The odds of an early General Election were slashed today after money poured in for Britain to go to the polls within the year.
Not surprisingly, the favoured outcome is ‘no majority’ with political parties having done so much to polarise the electorate between the two sides of the Brexit divide.
As the Conservatives push for a disastrous no-deal Brexit, the Liberal Democrats this week voted to cancel Brexit should their party come to power.
Such extremities highlight how hopelessly divided the country has become, divisions which have been largely sown by power-hungry politicians.
You can’t pretend the result didn’t happen
Caroline Lucas noted after the Lib Dem announcement that even though the Brexit referendum didn’t deliver the outcome many of us hoped for, “you can’t pretend the result didn’t happen”.
“You can’t turn back the clock. Nor ignore the 17m who voted Leave,” she said. “This doesn’t strengthen our democracy. It further imperils it”.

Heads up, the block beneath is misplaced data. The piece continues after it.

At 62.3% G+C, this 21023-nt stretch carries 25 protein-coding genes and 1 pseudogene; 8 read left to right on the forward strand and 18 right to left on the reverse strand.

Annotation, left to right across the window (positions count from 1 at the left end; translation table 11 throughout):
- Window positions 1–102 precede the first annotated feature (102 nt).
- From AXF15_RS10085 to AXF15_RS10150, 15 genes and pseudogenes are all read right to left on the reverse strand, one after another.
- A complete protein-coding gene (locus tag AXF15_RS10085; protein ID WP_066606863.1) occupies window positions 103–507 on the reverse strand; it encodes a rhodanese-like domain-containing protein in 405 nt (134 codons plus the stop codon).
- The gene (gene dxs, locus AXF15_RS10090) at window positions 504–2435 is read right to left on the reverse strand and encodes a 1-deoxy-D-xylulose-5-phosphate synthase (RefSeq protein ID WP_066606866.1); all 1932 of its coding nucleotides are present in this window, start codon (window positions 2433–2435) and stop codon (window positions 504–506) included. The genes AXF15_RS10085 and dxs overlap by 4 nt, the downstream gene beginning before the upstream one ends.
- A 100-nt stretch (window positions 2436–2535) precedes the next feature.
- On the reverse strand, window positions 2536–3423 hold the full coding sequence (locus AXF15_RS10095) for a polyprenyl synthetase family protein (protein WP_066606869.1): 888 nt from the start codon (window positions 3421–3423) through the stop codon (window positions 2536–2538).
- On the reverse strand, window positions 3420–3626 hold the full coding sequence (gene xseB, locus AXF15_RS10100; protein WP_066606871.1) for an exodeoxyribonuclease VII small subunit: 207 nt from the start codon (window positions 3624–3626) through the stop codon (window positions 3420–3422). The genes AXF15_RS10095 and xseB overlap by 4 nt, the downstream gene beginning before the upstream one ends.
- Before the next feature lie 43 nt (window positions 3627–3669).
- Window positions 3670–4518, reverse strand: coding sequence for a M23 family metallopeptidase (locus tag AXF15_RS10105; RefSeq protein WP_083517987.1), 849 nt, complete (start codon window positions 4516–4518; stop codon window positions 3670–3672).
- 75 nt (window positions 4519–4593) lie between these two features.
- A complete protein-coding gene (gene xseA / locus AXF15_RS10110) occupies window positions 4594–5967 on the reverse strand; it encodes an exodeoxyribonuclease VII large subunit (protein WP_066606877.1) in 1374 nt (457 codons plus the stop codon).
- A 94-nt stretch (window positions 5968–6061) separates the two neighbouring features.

But nor can you ignore the 16 million who voted Remain. Nor those who voted to Leave in 2016 in good faith that the country wouldn’t simply be dumped out of the EU without a properly managed deal.
Treat both sides with respect
That’s why Jeremy Corbyn’s policy to stop no-deal and then treat both sides with respect by re-negotiating the deal and having a public vote on the outcome is surely the most sensible one.
As Tom Kibasi wrote in The Guardian yesterday, just as the Tories cannot out-Brexit the Brexit party, Labour cannot out-remain the Lib Dems.
Neither does it need to.
Brexit: you decide
The message “Brexit: you decide” is powerful, it need not be a one-dimensional party defined by Europe.
Labour has the opportunity to become a broad church party campaigning for issues beyond Brexit while keeping the public in control of proceedings on the UK’s future relationship with the EU.
In my view that is the only way to break the current parliamentary impasse without relying on extreme political manoeuvres such as suspending parliament, which only serves to deepen the divide rather than close it.